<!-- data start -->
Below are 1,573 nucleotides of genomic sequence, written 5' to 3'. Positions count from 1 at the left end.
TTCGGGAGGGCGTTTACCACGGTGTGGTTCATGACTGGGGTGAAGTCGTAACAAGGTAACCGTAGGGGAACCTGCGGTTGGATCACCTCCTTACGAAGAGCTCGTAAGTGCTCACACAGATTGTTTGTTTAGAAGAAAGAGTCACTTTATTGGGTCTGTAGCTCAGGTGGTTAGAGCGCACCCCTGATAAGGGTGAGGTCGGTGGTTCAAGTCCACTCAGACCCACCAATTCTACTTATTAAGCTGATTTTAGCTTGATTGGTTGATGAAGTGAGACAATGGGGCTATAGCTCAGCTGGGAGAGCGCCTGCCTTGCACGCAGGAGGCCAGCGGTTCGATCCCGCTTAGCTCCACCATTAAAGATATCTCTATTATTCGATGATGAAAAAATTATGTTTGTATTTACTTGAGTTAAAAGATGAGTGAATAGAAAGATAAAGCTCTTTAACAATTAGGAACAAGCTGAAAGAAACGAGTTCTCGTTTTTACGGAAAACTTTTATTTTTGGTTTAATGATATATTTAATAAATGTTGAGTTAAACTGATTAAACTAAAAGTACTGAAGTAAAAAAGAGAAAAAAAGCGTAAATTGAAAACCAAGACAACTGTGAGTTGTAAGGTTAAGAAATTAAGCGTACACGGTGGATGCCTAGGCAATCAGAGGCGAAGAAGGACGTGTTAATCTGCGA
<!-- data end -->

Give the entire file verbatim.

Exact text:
Below are 1,573 nucleotides of genomic sequence, written 5' to 3'. Positions count from 1 at the left end.
TTCGGGAGGGCGTTTACCACGGTGTGGTTCATGACTGGGGTGAAGTCGTAACAAGGTAACCGTAGGGGAACCTGCGGTTGGATCACCTCCTTACGAAGAGCTCGTAAGTGCTCACACAGATTGTTTGTTTAGAAGAAAGAGTCACTTTATTGGGTCTGTAGCTCAGGTGGTTAGAGCGCACCCCTGATAAGGGTGAGGTCGGTGGTTCAAGTCCACTCAGACCCACCAATTCTACTTATTAAGCTGATTTTAGCTTGATTGGTTGATGAAGTGAGACAATGGGGCTATAGCTCAGCTGGGAGAGCGCCTGCCTTGCACGCAGGAGGCCAGCGGTTCGATCCCGCTTAGCTCCACCATTAAAGATATCTCTATTATTCGATGATGAAAAAATTATGTTTGTATTTACTTGAGTTAAAAGATGAGTGAATAGAAAGATAAAGCTCTTTAACAATTAGGAACAAGCTGAAAGAAACGAGTTCTCGTTTTTACGGAAAACTTTTATTTTTGGTTTAATGATATATTTAATAAATGTTGAGTTAAACTGATTAAACTAAAAGTACTGAAGTAAAAAAGAGAAAAAAAGCGTAAATTGAAAACCAAGACAACTGTGAGTTGTAAGGTTAAGAAATTAAGCGTACACGGTGGATGCCTAGGCAATCAGAGGCGAAGAAGGACGTGTTAATCTGCGA